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{% extends "common/base.j2" %}
{% block body_content %}
<article class="container">
<!--<article> -->
<header>
  <h2>{{ _("Tutorial: GNUnet on Ubuntu 18.04") }}</h2>
</header>
<section>
  <h3>{{ _("Introduction") }}</h3>
  <p>
  Welcome to the hopefully painless GNUnet tutorial for Ubuntu 18.04!
  It provides very concrete instructions on how to compile, install
  and configure a current version of GNUnet. The goal is to support
  newcomers, either end users or developers, who want to get in touch
  with GNUnet for the first time. After installing GNUnet we will make
  sure that out new GNUnet installation is working correctly.
  </p>
  <p>
  <b>Attention: If you came across the official gnunet package for
     Ubuntu 18.04, ignore it! It is ancient and not compatible with
     current GNUnet installations.</b>
  </p>
  <p>
  Now let's start!
  </p>
</section>
<section>
  <h3>{{ _("Requirements") }}</h3>
  <p>
    First let's install the following Ubuntu 18.04 packages to use
    GNUnet painlessly. Optional dependencies are listed in Appendix
    A. They are required for some experimental GNUnet features.
  </p>
  <code>
      $ sudo apt install git libtool autoconf autopoint \<br>
      build-essential libgcrypt-dev libidn11-dev zlib1g-dev \<br>
      libunistring-dev libglpk-dev miniupnpc libextractor-dev \<br>
      libjansson-dev libcurl4-gnutls-dev libsqlite3-dev openssl \<br>
      libnss3-tools libmicrohttpd-dev
  </code>
</section>
<section>
  <h3>{{ _("Make an installation directory") }}</h3>
  <p>
    Next we create a directory in our home directory where we store
    the source code later. We should keep this directory after
    installation because it contains Makefiles that can be used for
    uninstalling GNUnet again (see chapter *Uninstall GNUnet and its
    dependencies*).
  </p>
  <code>
    $ mkdir ~/gnunet_installation
  </code>
</section>
<section>
  <h3>{{ _("Get the source code") }}</h3>
  <p>
    We download the GNUnet source code using git.
  </p>
  <code>
    $ cd ~/gnunet_installation<br>
    $ git clone --depth 1 https://gnunet.org/git/gnunet.git<br>
  </code>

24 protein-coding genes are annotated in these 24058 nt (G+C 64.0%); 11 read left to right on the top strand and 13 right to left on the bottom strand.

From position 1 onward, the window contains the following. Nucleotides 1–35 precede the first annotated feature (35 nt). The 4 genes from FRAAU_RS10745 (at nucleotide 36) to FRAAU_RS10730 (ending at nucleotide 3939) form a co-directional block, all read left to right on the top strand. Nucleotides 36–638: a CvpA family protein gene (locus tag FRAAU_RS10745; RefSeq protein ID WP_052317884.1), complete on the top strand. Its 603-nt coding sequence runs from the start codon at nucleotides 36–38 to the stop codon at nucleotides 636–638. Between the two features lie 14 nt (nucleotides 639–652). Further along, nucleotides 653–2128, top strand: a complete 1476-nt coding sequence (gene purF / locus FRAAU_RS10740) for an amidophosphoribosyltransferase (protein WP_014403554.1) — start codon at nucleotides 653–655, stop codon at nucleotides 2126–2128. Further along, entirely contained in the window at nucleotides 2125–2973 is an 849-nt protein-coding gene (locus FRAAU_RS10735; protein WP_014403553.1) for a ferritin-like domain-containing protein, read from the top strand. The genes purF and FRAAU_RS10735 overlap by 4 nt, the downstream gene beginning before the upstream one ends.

</section>
<section>
  <h3>{{ _("Compile and Install") }}</h3>
  <p>
    Installing GNUnet is not hard. We have two options:
    installing a *production version* and installing a *development version*. If
    you want to start writing GNUnet applications or join the GNUnet development
    choose the development version (it will print more debug output and contains
    debug symbols that can be displayed with a debugger). Otherwise choose the
    production version.
  </p>
</section>
<section>
  <h4>{{ _("Option 1: GNUnet for production / usage") }}</h4>
  <code>
    $ cd ~/gnunet_installation/gnunet<br>
    $ ./bootstrap<br>
    $ export GNUNET_PREFIX=/usr<br>
    $ ./configure --prefix=$GNUNET_PREFIX --disable-documentation --with-microhttpd=/opt/libmicrohttpd<br>
    $ sudo addgroup gnunetdns<br>
    $ sudo adduser --system --group --disabled-login --home /var/lib/gnunet gnunet<br>
    $ make -j$(nproc || echo -n 1)<br>
    $ sudo make install
  </code>
</section>
<section>
  <h4>{{ _("Option 2: GNUnet for development") }}</h4>

  <code>
    $ cd ~/gnunet_installation/gnunet<br>
    $ ./bootstrap<br>
    $ export GNUNET_PREFIX=/usr<br>
    $ export CFLAGS="-g -Wall -O0"<br>
    $ ./configure --prefix=$GNUNET_PREFIX --disable-documentation --enable-logging=verbose <br>
    $ make -j$(nproc || echo -n 1)<br>
    $ sudo make install
  </code>

  <!--
<h4>{{ _("Install GNUnet plugin for name resolution") }}</h4>
      So now it gets a bit nasty. It's not so bad. All we have to do is copy a file and edit another one. The file we need to copy is GNUnet's plugin for the Name Service Switch (NSS) in unix systems. Different unixes expect it in different locations and GNUnet's build system does not try to guess. On Ubuntu 18.04 we have to do

      <code>
	  $ sudo cp /usr/lib/gnunet/nss/libnss_gns.so.2 /lib/$(uname -m)-linux-gnu/
      </code>

  <p>The next step is activating the GNUnet plugin we just copied in the NSS
    config. It is located in `/etc/nsswitch.conf`. It should contain a line
    starting with "hosts" similar to this (at least "files" and "dns" should be
    there):</p>

  <code>
      $ cat /etc/nsswitch.conf<br>
      hosts: files mdns4_minimal [NOTFOUND=return] dns
  </code>

  <p><b>Attention: Once we modified `etc/nsswitch.conf` DNS resolution will only
      be possible as long as is GNUnet is running. We can leave the next step out,
      but then we will not be able to use GNUnet's name resolution in external
      applications.</b></p>

  <p>We save a copy of the original file and then modify the line using sed:</p>

  <code>
      $ sudo cp /etc/nsswitch.conf /etc/nsswitch.conf.original<br>
      $ sudo sed -i -E 's/^(hosts:.*) dns/\1 gns [NOTFOUND=return] dns/' /etc/nsswitch.conf 
  </code>

  <p>Now in the line starting with "hosts" should contain an entry "gns [NOTFOUND=return]" before the "dns" entry like this:</p>

  <code>
      hosts: files mdns4_minimal [NOTFOUND=return] gns [NOTFOUND=return] dns
  </code>

  <p>That's it. It wasn't that nasty, was it?</p>
-->
</section>
<section>
  <h3>{{ _("Configuration") }}</h3>

  <p>
    Congratulations! GNUnet is now installed! Before we start it we
    need to create a configuration file. By default GNUnet looks in
    our home directory for the file `~/.gnunet/gnunet.conf`. We can